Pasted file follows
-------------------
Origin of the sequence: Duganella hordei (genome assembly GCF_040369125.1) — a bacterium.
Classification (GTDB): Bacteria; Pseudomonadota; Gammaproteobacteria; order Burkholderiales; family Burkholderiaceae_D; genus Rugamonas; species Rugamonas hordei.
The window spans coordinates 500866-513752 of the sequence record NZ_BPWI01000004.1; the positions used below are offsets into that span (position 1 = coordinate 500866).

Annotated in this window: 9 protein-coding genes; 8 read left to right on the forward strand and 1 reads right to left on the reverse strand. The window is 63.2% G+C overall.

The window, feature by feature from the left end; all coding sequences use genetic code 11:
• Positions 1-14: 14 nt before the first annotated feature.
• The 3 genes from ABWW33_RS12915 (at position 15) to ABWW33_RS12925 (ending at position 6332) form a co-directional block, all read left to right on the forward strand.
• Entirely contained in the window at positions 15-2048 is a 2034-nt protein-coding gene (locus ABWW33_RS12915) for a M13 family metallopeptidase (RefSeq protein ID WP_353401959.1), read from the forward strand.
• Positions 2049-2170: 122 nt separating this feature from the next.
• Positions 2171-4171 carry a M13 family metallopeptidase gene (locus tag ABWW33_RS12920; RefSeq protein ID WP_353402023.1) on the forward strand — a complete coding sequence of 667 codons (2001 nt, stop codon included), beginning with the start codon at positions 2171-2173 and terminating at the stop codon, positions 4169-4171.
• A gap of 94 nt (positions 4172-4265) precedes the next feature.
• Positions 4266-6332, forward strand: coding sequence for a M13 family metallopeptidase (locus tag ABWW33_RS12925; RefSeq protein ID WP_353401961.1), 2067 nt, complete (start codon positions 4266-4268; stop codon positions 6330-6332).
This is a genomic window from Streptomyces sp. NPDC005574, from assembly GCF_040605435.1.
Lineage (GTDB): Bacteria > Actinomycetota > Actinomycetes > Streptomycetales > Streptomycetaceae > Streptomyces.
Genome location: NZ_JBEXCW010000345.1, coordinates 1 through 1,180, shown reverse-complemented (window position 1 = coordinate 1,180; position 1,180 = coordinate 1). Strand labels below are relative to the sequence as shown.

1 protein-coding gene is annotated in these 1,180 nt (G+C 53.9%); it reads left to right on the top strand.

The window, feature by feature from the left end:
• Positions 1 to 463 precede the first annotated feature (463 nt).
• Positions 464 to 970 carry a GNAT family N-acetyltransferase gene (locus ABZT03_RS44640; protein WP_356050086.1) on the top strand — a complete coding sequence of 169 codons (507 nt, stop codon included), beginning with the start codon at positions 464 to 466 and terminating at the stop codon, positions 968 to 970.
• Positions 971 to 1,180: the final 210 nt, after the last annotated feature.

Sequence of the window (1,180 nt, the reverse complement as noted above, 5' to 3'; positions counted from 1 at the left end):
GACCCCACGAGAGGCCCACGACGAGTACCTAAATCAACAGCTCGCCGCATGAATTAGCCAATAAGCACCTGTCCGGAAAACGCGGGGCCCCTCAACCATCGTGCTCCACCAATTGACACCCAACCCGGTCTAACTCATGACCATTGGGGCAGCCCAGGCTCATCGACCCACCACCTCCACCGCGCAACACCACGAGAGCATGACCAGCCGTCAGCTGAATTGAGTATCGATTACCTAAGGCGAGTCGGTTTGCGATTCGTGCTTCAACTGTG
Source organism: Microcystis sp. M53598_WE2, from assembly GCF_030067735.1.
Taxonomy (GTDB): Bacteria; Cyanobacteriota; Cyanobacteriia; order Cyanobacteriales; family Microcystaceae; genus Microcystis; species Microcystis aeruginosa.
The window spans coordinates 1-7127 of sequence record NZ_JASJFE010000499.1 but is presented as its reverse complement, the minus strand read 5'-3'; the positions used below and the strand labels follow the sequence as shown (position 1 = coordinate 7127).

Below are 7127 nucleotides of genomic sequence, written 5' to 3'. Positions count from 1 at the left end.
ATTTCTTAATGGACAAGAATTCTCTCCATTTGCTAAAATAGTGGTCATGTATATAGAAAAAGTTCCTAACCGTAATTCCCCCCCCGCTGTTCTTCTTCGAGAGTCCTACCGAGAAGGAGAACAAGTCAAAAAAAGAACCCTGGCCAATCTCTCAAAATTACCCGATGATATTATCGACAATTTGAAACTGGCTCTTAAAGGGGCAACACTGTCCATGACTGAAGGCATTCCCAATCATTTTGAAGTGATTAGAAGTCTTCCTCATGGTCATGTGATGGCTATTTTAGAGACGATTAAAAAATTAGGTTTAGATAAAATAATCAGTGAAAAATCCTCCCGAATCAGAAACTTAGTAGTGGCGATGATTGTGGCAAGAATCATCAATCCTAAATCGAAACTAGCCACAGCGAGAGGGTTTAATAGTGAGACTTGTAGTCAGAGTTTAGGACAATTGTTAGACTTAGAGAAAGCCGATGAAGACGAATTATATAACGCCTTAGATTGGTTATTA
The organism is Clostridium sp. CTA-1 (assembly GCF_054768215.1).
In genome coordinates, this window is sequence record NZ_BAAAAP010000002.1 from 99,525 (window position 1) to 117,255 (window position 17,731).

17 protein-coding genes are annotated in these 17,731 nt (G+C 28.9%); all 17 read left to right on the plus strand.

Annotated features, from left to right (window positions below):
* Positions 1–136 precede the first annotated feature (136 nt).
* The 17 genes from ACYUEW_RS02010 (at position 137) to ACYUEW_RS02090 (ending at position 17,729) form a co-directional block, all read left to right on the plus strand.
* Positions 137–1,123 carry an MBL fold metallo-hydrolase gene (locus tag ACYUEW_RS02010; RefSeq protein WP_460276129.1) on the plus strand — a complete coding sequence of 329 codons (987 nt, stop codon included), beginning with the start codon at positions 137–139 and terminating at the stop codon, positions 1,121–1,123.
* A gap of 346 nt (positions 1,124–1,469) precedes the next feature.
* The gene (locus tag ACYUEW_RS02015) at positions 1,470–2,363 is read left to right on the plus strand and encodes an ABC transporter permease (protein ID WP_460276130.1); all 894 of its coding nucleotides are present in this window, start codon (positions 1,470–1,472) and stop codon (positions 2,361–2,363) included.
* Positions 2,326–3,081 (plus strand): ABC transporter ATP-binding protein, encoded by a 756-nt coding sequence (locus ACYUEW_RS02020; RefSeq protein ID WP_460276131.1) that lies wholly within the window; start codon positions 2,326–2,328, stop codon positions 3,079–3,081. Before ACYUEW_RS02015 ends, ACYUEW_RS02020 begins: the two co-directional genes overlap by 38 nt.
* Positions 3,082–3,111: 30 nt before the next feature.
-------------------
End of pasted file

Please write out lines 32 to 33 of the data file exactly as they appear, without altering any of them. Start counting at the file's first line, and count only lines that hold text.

* Positions 1–136 precede the first annotated feature (136 nt).
* The 17 genes from ACYUEW_RS02010 (at position 137) to ACYUEW_RS02090 (ending at position 17,729) form a co-directional block, all read left to right on the plus strand.